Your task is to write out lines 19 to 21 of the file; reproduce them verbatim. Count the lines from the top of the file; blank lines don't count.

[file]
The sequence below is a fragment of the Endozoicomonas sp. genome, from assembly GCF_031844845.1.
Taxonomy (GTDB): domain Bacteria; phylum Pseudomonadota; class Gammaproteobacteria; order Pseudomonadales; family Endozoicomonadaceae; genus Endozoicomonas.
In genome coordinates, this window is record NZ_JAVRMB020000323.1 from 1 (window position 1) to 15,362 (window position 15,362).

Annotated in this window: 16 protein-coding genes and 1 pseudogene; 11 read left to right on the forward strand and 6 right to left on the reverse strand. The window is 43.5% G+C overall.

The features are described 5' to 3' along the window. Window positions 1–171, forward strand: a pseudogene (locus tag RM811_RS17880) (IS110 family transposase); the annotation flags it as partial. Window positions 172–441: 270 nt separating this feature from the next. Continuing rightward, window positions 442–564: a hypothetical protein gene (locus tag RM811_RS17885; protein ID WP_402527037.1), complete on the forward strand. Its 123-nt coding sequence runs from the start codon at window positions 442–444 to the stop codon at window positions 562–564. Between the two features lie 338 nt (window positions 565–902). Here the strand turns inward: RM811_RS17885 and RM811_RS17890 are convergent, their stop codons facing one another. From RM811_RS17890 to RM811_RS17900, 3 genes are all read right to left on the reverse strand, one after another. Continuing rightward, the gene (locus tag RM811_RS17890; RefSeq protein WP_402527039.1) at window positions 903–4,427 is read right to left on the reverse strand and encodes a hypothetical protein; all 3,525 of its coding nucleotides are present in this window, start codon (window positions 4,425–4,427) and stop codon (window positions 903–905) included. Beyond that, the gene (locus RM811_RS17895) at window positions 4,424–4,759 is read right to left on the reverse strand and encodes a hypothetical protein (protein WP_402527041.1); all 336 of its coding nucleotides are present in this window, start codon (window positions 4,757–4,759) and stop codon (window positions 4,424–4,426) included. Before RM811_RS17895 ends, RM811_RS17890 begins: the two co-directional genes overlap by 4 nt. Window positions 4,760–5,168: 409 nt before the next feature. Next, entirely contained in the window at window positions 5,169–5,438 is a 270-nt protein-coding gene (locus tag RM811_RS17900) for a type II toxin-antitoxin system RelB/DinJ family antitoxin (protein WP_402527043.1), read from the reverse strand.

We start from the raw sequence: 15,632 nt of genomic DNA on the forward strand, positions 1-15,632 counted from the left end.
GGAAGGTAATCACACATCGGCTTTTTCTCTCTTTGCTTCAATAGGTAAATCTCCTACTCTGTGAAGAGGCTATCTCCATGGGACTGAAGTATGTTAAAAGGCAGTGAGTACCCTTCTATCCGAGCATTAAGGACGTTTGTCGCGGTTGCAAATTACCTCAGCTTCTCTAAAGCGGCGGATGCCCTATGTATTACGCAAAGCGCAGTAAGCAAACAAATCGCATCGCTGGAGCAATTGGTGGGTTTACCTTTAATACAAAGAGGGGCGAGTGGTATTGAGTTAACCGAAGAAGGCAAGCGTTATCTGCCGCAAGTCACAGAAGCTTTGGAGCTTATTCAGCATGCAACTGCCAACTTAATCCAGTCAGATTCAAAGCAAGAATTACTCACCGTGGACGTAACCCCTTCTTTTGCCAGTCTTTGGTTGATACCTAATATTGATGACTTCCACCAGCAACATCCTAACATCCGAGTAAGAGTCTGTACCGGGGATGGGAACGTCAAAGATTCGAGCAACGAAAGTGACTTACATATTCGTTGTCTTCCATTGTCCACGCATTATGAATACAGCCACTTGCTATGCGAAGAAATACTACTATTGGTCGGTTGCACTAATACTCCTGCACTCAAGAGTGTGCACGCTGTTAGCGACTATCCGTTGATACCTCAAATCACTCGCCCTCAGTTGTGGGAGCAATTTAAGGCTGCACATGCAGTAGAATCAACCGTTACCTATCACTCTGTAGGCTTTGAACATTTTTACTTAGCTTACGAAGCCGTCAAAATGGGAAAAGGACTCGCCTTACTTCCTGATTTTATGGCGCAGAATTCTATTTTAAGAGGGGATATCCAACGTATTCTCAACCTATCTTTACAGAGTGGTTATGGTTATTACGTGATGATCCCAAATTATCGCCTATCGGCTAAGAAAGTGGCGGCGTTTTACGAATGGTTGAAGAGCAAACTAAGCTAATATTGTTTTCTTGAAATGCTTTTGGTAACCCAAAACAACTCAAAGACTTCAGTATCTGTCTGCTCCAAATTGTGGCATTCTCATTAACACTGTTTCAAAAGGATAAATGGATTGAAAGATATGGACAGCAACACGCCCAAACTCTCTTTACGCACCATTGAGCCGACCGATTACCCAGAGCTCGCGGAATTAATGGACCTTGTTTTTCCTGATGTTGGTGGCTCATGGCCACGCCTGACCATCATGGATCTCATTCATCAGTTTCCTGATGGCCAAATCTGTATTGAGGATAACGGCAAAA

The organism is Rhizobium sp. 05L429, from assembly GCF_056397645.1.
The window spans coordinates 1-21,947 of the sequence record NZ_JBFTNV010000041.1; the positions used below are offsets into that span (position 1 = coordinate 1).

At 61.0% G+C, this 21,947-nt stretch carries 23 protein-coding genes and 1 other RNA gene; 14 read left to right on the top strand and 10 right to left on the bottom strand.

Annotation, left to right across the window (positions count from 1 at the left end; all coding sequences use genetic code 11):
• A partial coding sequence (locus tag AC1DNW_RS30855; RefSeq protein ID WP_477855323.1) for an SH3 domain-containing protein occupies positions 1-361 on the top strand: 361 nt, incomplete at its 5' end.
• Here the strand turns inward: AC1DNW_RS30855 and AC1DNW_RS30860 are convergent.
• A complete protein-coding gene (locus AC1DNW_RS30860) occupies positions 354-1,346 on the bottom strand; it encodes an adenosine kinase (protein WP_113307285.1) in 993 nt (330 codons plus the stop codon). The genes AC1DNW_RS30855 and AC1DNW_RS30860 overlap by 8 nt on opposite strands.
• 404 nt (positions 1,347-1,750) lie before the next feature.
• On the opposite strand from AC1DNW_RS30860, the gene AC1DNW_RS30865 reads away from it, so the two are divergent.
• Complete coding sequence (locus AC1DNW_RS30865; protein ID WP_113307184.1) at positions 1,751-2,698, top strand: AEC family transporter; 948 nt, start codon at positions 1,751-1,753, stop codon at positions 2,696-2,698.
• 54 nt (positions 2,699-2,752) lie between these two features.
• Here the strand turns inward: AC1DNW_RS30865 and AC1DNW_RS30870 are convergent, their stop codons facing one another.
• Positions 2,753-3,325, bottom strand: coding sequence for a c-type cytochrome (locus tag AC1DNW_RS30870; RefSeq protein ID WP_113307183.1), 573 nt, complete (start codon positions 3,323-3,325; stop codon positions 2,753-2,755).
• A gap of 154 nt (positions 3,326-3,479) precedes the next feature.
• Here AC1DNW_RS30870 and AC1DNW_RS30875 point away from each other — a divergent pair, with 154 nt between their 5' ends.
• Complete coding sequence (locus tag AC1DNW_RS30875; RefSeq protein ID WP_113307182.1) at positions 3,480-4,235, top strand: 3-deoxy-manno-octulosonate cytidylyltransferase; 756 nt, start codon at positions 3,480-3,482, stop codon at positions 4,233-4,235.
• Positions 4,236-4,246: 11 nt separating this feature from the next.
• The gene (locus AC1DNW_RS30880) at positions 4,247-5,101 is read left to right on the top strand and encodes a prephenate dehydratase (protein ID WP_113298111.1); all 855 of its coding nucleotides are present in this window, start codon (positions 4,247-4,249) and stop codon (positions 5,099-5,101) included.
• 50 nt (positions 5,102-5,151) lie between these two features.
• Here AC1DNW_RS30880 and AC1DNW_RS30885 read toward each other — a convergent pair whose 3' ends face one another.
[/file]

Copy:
• Here the strand turns inward: AC1DNW_RS30865 and AC1DNW_RS30870 are convergent, their stop codons facing one another.
• Positions 2,753-3,325, bottom strand: coding sequence for a c-type cytochrome (locus tag AC1DNW_RS30870; RefSeq protein ID WP_113307183.1), 573 nt, complete (start codon positions 3,323-3,325; stop codon positions 2,753-2,755).
• A gap of 154 nt (positions 3,326-3,479) precedes the next feature.